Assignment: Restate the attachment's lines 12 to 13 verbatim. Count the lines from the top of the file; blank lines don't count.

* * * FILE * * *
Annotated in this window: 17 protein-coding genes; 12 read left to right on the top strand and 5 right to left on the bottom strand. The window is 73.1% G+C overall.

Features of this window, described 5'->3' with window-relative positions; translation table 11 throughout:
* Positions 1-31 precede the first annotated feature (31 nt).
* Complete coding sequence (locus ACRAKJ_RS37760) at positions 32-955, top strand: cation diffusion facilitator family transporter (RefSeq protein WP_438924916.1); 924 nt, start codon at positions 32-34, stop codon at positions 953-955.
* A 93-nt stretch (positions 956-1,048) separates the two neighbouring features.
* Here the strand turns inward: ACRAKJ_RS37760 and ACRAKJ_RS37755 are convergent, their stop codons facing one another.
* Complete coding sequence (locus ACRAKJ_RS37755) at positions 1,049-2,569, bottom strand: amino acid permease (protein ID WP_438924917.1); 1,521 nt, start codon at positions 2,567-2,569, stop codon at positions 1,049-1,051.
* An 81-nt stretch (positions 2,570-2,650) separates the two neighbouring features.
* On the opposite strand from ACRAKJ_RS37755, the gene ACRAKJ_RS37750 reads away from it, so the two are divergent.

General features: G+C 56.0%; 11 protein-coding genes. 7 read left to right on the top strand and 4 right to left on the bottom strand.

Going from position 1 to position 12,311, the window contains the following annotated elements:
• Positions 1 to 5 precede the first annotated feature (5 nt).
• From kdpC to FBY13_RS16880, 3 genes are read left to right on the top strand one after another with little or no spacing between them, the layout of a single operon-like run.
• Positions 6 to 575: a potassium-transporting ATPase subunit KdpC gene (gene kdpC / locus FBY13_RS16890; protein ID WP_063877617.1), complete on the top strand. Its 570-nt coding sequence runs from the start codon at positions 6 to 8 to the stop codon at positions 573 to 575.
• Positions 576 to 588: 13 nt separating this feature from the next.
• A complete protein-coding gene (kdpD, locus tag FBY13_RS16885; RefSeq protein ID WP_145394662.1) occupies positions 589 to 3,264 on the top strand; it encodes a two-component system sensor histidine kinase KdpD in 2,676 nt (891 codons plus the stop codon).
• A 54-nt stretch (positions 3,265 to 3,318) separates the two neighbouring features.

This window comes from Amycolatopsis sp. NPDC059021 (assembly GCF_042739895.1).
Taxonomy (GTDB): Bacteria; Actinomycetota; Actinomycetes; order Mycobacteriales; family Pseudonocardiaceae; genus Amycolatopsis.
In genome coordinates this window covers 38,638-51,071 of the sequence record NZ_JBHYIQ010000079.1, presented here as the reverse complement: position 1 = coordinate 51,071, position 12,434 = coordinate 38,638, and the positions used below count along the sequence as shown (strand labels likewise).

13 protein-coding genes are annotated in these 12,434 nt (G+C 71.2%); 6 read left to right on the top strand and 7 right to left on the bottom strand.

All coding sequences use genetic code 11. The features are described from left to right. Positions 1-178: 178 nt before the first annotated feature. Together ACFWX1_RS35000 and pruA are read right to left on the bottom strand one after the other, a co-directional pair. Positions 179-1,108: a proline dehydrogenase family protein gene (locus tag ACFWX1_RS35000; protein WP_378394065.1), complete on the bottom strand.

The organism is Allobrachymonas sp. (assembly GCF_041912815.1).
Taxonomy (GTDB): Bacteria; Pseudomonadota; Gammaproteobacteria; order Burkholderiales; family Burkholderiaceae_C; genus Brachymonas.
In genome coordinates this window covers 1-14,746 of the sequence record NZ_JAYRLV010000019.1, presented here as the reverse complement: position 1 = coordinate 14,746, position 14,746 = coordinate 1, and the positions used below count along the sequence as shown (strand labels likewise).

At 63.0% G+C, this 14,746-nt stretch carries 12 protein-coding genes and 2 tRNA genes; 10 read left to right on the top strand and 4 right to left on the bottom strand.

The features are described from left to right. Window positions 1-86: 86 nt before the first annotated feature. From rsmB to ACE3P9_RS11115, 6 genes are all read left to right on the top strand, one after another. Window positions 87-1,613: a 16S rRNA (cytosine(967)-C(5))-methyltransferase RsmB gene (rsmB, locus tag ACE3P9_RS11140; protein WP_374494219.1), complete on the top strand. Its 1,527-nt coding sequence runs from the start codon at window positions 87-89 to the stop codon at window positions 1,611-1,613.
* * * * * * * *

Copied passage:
• Positions 1 to 5 precede the first annotated feature (5 nt).
• From kdpC to FBY13_RS16880, 3 genes are read left to right on the top strand one after another with little or no spacing between them, the layout of a single operon-like run.